Then using refractory metal layer 27 as an etch mask, the remnant of oxide 26 is removed and a trench (or groove) etched into the silicon at 28 as shown in FIG. 6. This trench is confined inside region 25. It is located and shaped to define the DMOS transistor gate. The trench at 28 has straight walls and is created with an anisotropic etch using the well-known reactive ion etching (RIE) technique. The etching is continued until region 25 is completely penetrated as shown in FIG. 6. Typically, the trench is 2-4 microns deep and 0.8-1.5 microns wide.
The wafer is then subjected to thermal oxidation and a gate oxide 29 is grown on the exposed silicon. The gate oxide is typically about 500-1000Å thick. During trench formation metal layer 27 will mask the upper surfaces of regions 23 and 25 while oxide 20 masks the rest of the wafer surface.
Then, as shown in FIG. 7, a layer of polysilicon 32 is deposited over the wafer. This layer is doped to render it conductive either during or after deposition. Layer 32 is typically 0.4-0.8 microns thick and is designed to completely fill the trench as shown.
Polysilicon 32 is then etched so as to remove it except for that portion inside the trench (see FIG. 8). Then the exposed surface of polysilicon 32 is oxidized so that it forms an insulating layer over the conductive plug facing oxide layer 29. Thus, the remaining plug of polysilicon forms the insulated DMOS gate electrode. A connection thereto is shown schematically at 33, but is made out of the plane of the drawings. This connection requires a fourth photomask to etch a hole in the oxide over the extension of the gate polycrystalline silicon while the contact to the deep P+ region is being opened.
A conventional metallization layer 34 is applied over the wafer and etched back, using a fifth photolithographic mask, as shown in FIG. 8. This makes an electrode contact to refractory metal layer 27 and to deep P+ regions 23 and thereby forms source contact 35 which is shown schematically. N+ wafer 10 forms the DMOS drain contact shown schematically at 36.
While not shown, the entire structure can be overcoated with passivation and/or sealing layers that may include layers of silicon nitride or phosphorous doped silicon dioxide glass (PSG).
FIG. 9 is an enlarged view of the central portion of FIG. 8. It can be seen that source metal layer 27 is in contact with P type region 25 and this creates a Schottky barrier electrode. Such an electrode does not inject electrons into the P-type body, but serves as a source of carriers for the DMOS transistor. It will be noted that metal layer 27 is ohmically connected to region 23 and shorts out the surface of region 25. When drain electrode 36 is connected to the positive terminal of a power supply the PN junction between regions 11 and 25 will be reverse biased and a very small current (junction leakage) will flow. However, when gate terminal 33 is positively biased it will tend to invert the adjacent portion 37 of region 25, as shown by the dashed line. When such an N type channel 37 is created, electrons injected by the Schottky source 27 will flow through the channel and be collected at drain 11. Thus, a DMOS structure is present in which gate electrode 33 will control the flow of current between source 27 and drain 11. When the gate is zero biased the device will be off and it is therefore an enhancement-type DMOS.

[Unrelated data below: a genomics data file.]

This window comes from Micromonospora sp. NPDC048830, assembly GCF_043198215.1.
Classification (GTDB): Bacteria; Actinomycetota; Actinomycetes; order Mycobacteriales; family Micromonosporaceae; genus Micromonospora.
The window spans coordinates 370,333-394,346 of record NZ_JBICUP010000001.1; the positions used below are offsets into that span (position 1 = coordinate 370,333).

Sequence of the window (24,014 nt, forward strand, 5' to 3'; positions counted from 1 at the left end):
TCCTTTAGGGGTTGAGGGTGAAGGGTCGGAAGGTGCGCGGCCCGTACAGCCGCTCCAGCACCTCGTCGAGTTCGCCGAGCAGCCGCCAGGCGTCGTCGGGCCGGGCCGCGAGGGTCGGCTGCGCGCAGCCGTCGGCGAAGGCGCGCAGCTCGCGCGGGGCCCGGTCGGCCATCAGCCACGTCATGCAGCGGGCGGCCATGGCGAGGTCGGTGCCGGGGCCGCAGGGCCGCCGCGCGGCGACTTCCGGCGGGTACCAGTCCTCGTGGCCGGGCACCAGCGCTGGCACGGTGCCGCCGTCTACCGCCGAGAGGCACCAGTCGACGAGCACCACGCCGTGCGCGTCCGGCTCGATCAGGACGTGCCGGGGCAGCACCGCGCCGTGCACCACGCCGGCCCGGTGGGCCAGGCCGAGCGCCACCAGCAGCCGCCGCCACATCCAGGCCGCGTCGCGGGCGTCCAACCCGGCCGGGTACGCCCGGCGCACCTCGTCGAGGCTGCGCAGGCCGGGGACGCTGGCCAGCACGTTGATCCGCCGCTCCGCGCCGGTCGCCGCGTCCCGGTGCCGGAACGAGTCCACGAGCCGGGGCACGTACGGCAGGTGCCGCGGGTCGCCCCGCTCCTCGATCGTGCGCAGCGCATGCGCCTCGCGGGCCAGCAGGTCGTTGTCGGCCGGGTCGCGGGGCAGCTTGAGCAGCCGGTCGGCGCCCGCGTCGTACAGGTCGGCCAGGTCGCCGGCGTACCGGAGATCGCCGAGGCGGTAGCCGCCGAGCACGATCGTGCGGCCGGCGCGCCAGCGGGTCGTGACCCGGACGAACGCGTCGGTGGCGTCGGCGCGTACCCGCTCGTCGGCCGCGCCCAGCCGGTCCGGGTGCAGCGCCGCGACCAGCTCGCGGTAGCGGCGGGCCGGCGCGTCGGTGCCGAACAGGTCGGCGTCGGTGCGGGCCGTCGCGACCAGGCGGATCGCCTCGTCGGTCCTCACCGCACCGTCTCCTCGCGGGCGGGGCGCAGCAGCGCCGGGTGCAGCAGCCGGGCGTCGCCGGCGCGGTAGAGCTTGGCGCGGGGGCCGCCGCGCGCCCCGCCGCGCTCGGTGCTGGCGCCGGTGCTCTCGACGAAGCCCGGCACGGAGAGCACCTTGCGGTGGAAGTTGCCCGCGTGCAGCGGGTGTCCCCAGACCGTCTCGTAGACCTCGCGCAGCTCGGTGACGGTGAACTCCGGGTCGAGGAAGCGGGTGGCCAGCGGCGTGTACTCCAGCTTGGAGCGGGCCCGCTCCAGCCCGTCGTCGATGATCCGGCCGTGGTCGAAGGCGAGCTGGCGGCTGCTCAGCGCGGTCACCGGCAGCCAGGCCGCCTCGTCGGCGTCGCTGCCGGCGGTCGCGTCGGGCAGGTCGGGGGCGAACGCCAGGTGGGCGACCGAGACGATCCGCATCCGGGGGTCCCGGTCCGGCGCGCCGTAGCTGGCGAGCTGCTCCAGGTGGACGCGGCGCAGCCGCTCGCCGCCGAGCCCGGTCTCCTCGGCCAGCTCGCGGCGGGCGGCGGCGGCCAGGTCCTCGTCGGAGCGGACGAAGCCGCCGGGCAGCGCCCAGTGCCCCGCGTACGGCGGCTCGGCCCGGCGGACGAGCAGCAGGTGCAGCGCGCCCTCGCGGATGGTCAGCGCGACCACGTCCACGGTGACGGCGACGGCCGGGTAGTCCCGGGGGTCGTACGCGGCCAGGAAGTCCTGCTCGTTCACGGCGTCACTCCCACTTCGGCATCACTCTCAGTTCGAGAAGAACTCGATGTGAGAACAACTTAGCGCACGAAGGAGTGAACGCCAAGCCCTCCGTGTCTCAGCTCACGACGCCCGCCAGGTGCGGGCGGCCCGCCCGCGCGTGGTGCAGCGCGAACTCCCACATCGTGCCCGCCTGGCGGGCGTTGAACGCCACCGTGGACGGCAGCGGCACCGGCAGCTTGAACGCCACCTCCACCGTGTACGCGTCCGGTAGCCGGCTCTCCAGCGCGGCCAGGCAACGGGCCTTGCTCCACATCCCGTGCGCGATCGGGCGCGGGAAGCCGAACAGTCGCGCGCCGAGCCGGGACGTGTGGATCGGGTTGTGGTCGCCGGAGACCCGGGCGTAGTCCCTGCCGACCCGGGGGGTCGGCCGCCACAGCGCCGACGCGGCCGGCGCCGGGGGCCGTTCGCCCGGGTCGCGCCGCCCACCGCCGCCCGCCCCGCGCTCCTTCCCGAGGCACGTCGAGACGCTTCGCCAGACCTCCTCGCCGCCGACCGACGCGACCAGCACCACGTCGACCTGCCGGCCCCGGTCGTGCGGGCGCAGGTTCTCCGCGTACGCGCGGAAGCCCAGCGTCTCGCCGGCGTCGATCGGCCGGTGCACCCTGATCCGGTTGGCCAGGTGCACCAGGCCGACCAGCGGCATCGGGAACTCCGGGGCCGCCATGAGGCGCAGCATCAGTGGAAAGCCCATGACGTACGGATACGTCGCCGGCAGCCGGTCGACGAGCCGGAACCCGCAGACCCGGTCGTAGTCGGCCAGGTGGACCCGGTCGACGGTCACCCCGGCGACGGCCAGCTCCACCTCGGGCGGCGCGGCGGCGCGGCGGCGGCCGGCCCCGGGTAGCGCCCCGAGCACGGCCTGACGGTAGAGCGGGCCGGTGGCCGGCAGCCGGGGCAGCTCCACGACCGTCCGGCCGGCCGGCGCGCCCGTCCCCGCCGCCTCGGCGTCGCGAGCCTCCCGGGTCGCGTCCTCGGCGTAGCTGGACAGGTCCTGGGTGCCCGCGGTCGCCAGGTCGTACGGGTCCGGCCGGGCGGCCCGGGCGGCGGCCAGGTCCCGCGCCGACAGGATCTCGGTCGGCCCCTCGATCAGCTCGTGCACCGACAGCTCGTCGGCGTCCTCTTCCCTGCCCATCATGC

The structure of FIGS. 8 and 9 is preferred primarily because of the Schottky barrier source. The parasitic NPN transistor that parallels the DMOS has very low current gain because its emitter is not capable of injecting minority carriers into the base and the bipolar NPN transistor cannot conduct appreciably.
While the preferred embodiment is shown as an N channel device the various semiconductor conductivity types can be complemented to create a P channel DMOS transistor. In such a structure the bias potentials would be reversed. Otherwise, the complementary device would function in a similar manner.
The structure of FIG. 8 may be modified, as shown in FIG. 10, so the refractory metal 27' contacts all of the deep P+ region 23. Here a satisfactory low resistance ohmic contact to this heavily doped region is formed.
The invention has been described and its operation detailed. When a person skilled in the art reads the foregoing description, alternatives and equivalents, within the spirit and intent of the invention, will be apparent. Accordingly, it is intended that the scope of the invention be limited only by the claims that follow.